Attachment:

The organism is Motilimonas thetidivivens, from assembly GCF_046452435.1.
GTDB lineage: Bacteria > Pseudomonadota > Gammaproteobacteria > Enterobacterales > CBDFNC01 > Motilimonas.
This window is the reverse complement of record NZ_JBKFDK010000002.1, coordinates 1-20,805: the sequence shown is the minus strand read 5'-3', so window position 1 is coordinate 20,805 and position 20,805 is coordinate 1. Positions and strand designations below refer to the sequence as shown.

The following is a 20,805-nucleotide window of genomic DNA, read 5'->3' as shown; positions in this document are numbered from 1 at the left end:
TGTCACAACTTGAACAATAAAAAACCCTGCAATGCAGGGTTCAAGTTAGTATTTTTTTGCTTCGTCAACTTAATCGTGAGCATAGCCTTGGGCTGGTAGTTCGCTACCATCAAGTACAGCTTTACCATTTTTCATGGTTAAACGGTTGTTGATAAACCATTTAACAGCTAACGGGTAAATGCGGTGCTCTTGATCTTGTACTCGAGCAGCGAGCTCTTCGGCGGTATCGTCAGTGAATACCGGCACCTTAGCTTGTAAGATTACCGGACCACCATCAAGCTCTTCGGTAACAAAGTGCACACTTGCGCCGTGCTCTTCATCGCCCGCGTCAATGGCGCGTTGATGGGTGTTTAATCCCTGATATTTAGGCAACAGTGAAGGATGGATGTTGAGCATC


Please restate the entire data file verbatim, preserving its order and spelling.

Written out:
The organism is Motilimonas thetidivivens, from assembly GCF_046452435.1.
GTDB lineage: Bacteria > Pseudomonadota > Gammaproteobacteria > Enterobacterales > CBDFNC01 > Motilimonas.
This window is the reverse complement of record NZ_JBKFDK010000002.1, coordinates 1-20,805: the sequence shown is the minus strand read 5'-3', so window position 1 is coordinate 20,805 and position 20,805 is coordinate 1. Positions and strand designations below refer to the sequence as shown.

The following is a 20,805-nucleotide window of genomic DNA, read 5'->3' as shown; positions in this document are numbered from 1 at the left end:
TGTCACAACTTGAACAATAAAAAACCCTGCAATGCAGGGTTCAAGTTAGTATTTTTTTGCTTCGTCAACTTAATCGTGAGCATAGCCTTGGGCTGGTAGTTCGCTACCATCAAGTACAGCTTTACCATTTTTCATGGTTAAACGGTTGTTGATAAACCATTTAACAGCTAACGGGTAAATGCGGTGCTCTTGATCTTGTACTCGAGCAGCGAGCTCTTCGGCGGTATCGTCAGTGAATACCGGCACCTTAGCTTGTAAGATTACCGGACCACCATCAAGCTCTTCGGTAACAAAGTGCACACTTGCGCCGTGCTCTTCATCGCCCGCGTCAATGGCGCGTTGATGGGTGTTTAATCCCTGATATTTAGGCAACAGTGAAGGATGGATGTTGAGCATC